Reading to a toddler encourages language development and vocabulary skills. Toddlers usually appreciate books that have more words and pictures, and longer stories, so that they can "read" the story along with Mom or Dad.
Crayons, pens, and paper allow toddlers to begin to draw their own stories and pictures as well. Be sure to choose non-toxic crayons and pens because these sometimes find their way into curious mouths as well as onto the paper!
Children at this also enjoy playing with toy tools, toy phones, or toy kitchen sets. They want to imitate adults and older children in their play. These toys offer a safe, fun way to pretend to be doing exactly what Mom, Dad, or Big Brother is doing a few feet away.
Tub toys, from turtle sponges to rubber duckies to colored soaps, are also fun and enjoyable. For safety, purchase bath toys specially made for water or tub use, and clean them frequently with soap and water.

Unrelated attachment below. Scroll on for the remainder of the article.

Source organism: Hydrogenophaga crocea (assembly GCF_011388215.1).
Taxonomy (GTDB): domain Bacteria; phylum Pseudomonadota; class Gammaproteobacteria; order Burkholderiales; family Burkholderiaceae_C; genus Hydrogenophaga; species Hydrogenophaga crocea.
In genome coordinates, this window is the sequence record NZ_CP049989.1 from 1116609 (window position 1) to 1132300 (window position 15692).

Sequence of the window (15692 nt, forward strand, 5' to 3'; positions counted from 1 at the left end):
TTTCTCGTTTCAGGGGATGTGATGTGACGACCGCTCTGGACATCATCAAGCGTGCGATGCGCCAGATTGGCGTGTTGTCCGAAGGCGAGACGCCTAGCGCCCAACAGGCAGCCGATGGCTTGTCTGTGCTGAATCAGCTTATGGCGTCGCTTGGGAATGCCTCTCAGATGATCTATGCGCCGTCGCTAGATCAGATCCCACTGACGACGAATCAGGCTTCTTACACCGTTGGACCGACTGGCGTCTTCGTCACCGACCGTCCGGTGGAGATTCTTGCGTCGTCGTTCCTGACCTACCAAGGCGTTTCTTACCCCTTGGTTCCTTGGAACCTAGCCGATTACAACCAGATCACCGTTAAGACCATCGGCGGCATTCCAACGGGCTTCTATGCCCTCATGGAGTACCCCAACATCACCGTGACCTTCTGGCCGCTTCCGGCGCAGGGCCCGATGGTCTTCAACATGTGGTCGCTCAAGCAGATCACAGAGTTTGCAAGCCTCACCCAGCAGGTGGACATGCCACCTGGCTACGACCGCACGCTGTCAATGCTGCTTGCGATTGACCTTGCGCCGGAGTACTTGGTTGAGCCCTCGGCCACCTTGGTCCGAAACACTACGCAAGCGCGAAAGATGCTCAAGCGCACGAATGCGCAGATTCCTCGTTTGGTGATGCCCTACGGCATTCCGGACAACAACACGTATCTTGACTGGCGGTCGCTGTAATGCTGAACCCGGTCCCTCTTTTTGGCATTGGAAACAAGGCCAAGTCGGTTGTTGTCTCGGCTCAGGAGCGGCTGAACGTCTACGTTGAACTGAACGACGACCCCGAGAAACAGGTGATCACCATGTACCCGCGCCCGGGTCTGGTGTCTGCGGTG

As toddlers approach their second birthday, they learn to solve simple puzzles. Choose basic puzzles that are easily worked. These help your toddler to begin to develop a sense of competence and self-confidence, which are important to his or her healthy development.
Two to four years
At this stage, boys and girls often begin developing a preference for certain types of toys. Some may prefer working with art supplies or building toys, while others may prefer outdoor toys or games and puzzles. Continue to offer a variety of educational choices, but consider their personal preferences when buying new toys as well.